Back with a vengeance, sorta. Here are three recent reads for the month of December. I actually read them in November, but holiday pie and leftovers don’t eat themselves, so I recovered from my sugar and carb overload refusing to leave the couch to type out reviews. Please enjoy and if you find any of my reviews interesting, buy the damn book and give it a read. Help a fellow author out by reading and reviewing or simply pick up an indie book and read for the enjoyment of it all. Listed below are the reviews and any information such as links to both Amazon and Goodreads where applicable. Enjoy!
Dead World by K. Z. Howell
Fast fantasy read, potential reality.
In Dead World by K. Z. Howell, a fast thrill ride of fantasy meets a possible threat from reality in the form of a biological attack that forces the world to take notice. In this non-stop page-turner, secrets become truths, and the very survival of the human race hangs in the balance setting the stage for possible future installments.
Howell delivers bringing the escalating fear and panic right from the start and is unrelenting as he brings his readers on a trip amid a growing catastrophe that consumes all with its influence. Readers will no doubt find the nod to disaster films and books even before Howell switches gears with detailed page after page blending chaos with care, military and civilian life, freedom and death. Managing to juggle multiple characters forced into precarious positions, Howell covers the doomsday prepper survivalist vibe brilliantly within a rapidly dissolving societal structure that includes interesting friends, past haunts, future problems, and devilish foes. Amid the devastation, Howell peppers his writing with enough backstory to allow readers to feel for those struggling to live, hoping for salvation, and fighting forces to figure it all out while never letting up with his starting pace.
One-part apocalyptic disaster movie, and one-part survival guide about living in the aftermath of a global crisis, Howell brings the action and what ifs, the possibilities, and the secrets working in the shadows. While there are some editing errors throughout that some readers may feel detract from being completely pulled into Howell’s nitty gritty thrill-ride, and some of the character journeys could have included a little more fleshing out/give and take, Dead World is begging for a film adaptation and worth the read.
Lonely Hearts: A Short Story by Patricia Correll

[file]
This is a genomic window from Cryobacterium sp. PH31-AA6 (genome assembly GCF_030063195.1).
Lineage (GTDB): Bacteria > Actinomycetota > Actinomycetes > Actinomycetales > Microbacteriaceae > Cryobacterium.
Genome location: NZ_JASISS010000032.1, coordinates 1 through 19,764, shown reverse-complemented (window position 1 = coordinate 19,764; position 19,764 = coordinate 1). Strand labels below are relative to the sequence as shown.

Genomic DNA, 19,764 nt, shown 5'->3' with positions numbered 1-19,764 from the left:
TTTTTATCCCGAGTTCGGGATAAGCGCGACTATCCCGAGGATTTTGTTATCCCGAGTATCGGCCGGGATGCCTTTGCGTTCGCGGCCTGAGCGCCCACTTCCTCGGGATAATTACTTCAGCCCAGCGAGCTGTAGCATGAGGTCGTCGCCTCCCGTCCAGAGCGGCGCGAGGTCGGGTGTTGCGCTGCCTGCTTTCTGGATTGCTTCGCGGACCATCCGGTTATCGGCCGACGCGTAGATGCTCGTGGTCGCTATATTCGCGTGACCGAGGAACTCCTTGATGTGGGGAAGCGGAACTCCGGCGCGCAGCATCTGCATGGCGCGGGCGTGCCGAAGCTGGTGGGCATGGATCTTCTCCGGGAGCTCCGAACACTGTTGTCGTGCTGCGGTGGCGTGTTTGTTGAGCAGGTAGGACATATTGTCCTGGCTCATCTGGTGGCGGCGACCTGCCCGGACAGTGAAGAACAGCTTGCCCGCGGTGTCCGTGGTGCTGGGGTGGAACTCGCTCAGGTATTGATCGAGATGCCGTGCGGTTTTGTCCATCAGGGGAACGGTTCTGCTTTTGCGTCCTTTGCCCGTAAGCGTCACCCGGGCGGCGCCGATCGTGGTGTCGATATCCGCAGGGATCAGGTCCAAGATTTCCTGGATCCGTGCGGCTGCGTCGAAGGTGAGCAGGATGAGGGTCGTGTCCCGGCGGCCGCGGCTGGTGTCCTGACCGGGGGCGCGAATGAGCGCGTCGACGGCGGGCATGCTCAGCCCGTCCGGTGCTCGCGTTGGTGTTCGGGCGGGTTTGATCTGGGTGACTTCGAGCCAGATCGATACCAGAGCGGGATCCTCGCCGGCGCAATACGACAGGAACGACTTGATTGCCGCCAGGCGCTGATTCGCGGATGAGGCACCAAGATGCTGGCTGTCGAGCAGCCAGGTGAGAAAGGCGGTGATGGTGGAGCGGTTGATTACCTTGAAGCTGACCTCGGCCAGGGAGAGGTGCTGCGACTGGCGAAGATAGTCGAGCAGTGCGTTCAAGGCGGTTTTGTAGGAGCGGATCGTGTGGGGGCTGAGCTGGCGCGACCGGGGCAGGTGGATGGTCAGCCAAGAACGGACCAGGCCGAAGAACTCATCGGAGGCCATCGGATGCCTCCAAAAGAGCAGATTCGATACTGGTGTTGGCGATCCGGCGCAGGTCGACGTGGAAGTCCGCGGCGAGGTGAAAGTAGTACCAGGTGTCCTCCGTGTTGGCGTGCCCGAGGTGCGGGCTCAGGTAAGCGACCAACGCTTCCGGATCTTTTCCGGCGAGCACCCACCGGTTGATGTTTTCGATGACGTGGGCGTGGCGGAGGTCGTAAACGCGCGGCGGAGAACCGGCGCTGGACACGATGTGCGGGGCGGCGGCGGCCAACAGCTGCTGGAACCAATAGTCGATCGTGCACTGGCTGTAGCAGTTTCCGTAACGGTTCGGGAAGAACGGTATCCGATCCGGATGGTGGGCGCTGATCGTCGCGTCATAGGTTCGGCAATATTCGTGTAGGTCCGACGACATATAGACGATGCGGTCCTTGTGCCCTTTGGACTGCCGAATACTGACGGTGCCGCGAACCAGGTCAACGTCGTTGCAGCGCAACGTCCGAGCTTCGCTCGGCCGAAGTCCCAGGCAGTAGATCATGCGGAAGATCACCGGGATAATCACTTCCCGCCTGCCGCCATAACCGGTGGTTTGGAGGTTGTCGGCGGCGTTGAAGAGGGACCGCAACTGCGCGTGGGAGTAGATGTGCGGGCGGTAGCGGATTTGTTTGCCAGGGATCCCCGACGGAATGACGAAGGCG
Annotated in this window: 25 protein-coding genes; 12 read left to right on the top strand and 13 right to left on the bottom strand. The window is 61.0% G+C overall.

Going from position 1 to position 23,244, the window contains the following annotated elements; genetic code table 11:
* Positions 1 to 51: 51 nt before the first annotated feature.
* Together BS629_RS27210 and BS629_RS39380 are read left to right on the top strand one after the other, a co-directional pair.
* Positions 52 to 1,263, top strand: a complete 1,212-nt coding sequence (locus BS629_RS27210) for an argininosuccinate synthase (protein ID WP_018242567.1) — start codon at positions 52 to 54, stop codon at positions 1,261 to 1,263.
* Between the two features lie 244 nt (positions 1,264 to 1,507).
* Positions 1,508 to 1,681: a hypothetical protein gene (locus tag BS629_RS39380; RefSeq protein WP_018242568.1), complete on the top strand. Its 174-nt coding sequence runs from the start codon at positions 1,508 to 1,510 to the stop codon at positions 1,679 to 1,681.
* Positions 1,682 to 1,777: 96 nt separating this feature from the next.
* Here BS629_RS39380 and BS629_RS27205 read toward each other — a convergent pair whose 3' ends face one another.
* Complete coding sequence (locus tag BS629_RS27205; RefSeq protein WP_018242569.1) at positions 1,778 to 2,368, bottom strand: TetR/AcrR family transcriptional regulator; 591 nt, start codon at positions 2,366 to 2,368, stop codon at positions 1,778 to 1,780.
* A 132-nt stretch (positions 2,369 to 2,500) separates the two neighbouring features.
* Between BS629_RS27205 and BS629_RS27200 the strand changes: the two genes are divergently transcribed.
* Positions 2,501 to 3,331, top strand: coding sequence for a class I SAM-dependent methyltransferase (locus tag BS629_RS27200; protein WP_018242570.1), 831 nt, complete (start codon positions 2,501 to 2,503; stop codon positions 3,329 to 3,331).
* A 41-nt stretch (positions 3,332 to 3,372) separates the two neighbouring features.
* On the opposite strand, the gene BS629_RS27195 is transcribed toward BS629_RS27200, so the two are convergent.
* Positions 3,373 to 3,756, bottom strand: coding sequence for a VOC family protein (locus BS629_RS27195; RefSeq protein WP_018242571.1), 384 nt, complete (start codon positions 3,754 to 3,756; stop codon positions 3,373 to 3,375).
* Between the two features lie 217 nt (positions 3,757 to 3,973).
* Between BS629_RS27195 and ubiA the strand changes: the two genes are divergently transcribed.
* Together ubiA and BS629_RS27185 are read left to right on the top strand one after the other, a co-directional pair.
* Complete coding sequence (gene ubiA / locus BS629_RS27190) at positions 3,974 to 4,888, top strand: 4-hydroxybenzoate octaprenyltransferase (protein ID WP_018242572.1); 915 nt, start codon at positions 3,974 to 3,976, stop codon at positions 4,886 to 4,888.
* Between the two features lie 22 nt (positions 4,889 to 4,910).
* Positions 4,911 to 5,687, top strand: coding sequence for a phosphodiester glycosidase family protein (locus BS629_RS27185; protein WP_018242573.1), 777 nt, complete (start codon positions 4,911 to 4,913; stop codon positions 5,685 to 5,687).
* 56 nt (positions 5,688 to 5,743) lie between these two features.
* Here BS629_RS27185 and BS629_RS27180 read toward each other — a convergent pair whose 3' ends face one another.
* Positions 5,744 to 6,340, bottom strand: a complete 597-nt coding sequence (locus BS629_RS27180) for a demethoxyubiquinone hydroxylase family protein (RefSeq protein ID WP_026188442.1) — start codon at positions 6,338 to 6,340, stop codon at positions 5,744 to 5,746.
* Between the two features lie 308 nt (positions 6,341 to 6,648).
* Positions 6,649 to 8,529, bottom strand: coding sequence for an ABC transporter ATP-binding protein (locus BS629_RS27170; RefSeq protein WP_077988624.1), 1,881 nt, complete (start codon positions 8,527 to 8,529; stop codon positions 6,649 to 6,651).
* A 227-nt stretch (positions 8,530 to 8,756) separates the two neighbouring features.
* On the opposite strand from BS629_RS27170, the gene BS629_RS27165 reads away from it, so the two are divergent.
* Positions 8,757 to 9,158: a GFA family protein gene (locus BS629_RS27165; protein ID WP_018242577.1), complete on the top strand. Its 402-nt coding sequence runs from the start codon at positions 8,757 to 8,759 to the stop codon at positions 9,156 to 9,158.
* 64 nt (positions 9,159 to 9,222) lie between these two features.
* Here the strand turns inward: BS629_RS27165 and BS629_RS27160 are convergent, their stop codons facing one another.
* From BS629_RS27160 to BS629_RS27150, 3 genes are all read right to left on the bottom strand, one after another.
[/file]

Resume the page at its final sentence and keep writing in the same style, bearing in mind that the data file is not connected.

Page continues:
Coming in around 30 pages, Lonely Hearts: A Short Story by Patricia Correll hooks right from the start and delivers in this wickedly simple love story. A cat and mouse story for the ages, Correll brilliantly showcases the working minds of two random strangers looking for love in all the wrong places and shines a light on the dark crevices not normally shown in one’s quest for romance.
With details and imagery aplenty, Correll expertly guides her readers on a twisted tale that offers little snippets of information as to her real intentions from the beginning before eventually flipping the lid open on her creation and letting it run wild toward its exhilarating climax. Taking place in a rustic setting this horror/mystery reads and feels like an episode of Tales from the Crypt mixed with hints of War of the Roses if said movie had been set way back when on a farm and it doesn’t let up until the credits roll. Sinister and sexy, complex and deceptively easy-going, Lonely Hearts is a win/win. Swipe right on this read, it does not disappoint.
Spiritless but actually not by Kyle Mitchell
Set adrift in a sea of nihilism.
In Spiritless but actually not, Kyle Mitchell proves his writing does have merit even if some of the work within becomes muddled in its broad attempt to paint a larger picture and keep readers on track to its main purpose. Collecting several singular stories as chapters, Spiritless isn’t without its slivers of pure genius and bright lights shone on brutal truths but individual impacts that can tie everything together are lost amongst the Pollock-like tapestry at play here as too many different directions vie for supremacy. It comes off as if some ideas were flawlessly delivered to readers while others were a mishmash of jotted-down sentences, clever wordplay, broken dialogue, and wayward thoughts that kept the greater appeal and understanding elusive and cloudy when pinning down exactly what it wanted to be detracting from wide range appeal of the entire work versus only a few chapters.
What Mitchell does do well, however, is showcase the human experience from the nihilistic viewpoint that was evident in more than one chapter as it ebbed and flowed from clarity to confusion and back again. It is within this philosophical approach that the broken, the damaged, the intrusive thoughts kept at bay, and the trauma of life entangled around every step of those within his work are displayed via the good, the bad, and the indifferent. When it worked, it did so brilliantly. Added chapter art helped to invoke specific feelings as did the inevitable gut-wrenching introspection for many of Mitchell’s protagonists.
Desperation, self-destruction, and loneliness all walk hand in hand with friends, enemies, lovers, strangers, and those left behind with each chapter story but there are times when Spiritless’s desire to be something deeper and more insightful loses its impact for artistic editing choices, flourishes of absurdity, garishness, and drive to mess with readers’ heads in its mostly bleak and unapologetic delivering of material.
While not for everyone, Mitchell does deliver the goods with his aim of delivering a collection of stories featuring people with varied perceptions of the world around them. Reading like a fever dream meets a bad acid trip, Spiritless makes sense one minute and becomes a bumpy slurry of perversion and jumbled stuttering the very next. There are highs, and there are lows, but the experience may very well be worth the price of admission.